The aims of this study are to investigate the impact of the addition of maraviroc to a successful HIV-1 treatment regimen on in vitro (lymphoproliferative, ELISpot assays) and in vivo (response to subcutaneous and GI administered vaccination by antibody and skin tests as applicable) immune function, and to assess function of CD4 TFH cells by measuring cytokine and co-stimulatory protein expression in this T-cell subset.

This 92 patient randomized, blinded placebo controlled trial plans to investigate the impact of the addition of maraviroc to on-going successful PI/r based ART, with regards to multiple immunology markers including markers of activation, CD4 and CD8 T-cell subsets, immune function (Elispot and lymphoproliferative responses to HIV-1 and recall antigens and/or peptides (Gag, TTox, CMV), and antibody response to oral (cholera) and deep subcutaneous/IM (meningococcus) neoantigens and recall antigens (Tetanus toxoid)) and to assess function of CD4 TFH cells by measuring cytokine and co-stimulatory protein expression in this subset. Delayed type hypersensitivity will be tested at baseline and week 24, and read 48 hours post administration of the Mantoux test.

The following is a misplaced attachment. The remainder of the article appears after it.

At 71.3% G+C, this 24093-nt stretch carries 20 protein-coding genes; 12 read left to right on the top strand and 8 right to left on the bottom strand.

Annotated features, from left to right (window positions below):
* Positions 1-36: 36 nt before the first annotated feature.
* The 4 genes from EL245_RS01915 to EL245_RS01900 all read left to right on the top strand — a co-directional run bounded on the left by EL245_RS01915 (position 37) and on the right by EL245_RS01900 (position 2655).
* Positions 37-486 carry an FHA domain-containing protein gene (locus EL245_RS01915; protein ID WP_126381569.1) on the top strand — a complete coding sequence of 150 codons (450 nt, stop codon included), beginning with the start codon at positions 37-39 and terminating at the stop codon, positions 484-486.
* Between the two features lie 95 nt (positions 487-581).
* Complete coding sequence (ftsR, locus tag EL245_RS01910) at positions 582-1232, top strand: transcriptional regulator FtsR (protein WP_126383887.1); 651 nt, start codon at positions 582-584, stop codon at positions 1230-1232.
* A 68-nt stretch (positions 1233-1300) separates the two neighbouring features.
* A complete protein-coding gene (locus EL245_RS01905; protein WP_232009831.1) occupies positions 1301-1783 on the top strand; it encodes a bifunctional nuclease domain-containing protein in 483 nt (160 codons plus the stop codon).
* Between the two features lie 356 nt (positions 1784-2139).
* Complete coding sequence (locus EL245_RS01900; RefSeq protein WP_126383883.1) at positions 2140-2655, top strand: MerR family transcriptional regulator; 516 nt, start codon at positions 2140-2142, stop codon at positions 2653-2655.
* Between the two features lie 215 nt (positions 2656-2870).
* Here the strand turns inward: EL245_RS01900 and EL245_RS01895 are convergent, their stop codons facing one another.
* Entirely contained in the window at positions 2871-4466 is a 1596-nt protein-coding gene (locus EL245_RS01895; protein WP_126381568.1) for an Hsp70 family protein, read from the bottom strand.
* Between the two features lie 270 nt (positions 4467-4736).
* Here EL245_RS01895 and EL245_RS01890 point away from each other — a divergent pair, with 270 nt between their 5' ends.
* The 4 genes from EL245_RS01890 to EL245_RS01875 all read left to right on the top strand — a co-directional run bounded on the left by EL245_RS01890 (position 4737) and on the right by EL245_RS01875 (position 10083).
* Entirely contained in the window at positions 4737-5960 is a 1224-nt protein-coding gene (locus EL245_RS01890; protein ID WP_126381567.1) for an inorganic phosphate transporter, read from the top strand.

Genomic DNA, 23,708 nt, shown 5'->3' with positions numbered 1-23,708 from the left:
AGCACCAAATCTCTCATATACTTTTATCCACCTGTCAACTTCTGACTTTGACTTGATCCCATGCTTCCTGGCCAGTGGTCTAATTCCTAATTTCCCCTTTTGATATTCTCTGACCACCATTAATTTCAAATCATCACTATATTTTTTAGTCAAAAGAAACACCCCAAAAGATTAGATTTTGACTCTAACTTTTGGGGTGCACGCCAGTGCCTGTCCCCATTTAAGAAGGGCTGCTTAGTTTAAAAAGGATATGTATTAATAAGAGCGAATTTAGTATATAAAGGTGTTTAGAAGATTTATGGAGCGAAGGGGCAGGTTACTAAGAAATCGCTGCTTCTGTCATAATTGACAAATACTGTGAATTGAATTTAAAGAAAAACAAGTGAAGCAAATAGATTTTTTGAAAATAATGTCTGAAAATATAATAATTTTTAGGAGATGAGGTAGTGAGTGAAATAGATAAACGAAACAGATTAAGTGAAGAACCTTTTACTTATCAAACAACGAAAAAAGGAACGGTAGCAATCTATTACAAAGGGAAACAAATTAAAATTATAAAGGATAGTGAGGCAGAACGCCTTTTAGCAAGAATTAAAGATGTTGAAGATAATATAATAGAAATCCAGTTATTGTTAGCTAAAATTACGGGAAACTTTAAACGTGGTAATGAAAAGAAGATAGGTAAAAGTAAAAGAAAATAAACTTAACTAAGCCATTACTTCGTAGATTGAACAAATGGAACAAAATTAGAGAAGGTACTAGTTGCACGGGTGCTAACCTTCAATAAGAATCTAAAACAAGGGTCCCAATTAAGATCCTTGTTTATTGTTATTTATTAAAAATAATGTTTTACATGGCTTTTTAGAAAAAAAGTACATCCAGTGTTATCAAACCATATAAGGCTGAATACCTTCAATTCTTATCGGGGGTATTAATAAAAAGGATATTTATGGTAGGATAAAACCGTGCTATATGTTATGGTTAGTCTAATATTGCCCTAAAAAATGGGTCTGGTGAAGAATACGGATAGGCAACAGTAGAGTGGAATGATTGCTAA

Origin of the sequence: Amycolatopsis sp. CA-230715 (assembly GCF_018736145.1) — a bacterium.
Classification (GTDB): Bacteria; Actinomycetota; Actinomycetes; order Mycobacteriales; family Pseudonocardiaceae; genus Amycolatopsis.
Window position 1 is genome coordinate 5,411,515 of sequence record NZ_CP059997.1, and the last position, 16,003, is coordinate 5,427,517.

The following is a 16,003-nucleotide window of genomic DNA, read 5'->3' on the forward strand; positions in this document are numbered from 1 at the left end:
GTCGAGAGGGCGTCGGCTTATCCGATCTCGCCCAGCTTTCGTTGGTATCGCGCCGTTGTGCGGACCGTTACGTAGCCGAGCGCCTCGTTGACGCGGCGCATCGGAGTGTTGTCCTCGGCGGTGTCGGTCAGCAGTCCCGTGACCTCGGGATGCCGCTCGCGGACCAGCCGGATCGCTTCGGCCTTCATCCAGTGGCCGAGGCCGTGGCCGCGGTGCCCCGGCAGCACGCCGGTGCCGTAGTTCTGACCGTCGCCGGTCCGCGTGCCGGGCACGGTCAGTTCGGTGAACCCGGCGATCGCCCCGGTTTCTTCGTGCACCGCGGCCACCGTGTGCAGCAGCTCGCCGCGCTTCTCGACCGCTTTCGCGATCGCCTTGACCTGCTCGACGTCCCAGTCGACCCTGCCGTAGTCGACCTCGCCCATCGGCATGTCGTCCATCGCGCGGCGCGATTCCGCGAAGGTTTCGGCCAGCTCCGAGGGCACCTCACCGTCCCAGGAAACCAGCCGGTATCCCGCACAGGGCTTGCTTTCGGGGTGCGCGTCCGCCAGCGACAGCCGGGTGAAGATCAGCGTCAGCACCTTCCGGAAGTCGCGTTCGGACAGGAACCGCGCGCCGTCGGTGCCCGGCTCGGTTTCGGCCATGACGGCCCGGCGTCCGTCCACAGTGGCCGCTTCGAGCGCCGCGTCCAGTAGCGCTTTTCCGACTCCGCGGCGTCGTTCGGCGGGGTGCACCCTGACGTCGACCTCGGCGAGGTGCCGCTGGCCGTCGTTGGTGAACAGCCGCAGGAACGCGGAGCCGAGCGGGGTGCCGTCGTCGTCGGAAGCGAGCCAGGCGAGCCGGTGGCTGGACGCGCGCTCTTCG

Participants will be stratified by CD4 nadir, with 50% of patients having a CD4 nadir <200 cells/µl blood.

Maraviroc will be administered to patients at a dose level of 150mg BID. This dose is approved for use in the UK.

Study Design

Allocation: Randomized, Control: Placebo Control, Endpoint Classification: Safety/Efficacy Study, Intervention Model: Parallel Assignment, Masking: Double Blind (Subject, Caregiver, Investigator, Outcomes Assessor), Primary Purpose: Treatment

Conditions

HIV Infections

Intervention

Maraviroc, placebo

Location

St Stephen's Centre
London
United Kingdom
SW10 9NH

Status

Recruiting

Source

St Stephens Aids Trust

Results (where available)

View Results

Links

Published on BioPortfolio: 2014-08-27T03:16:39-0400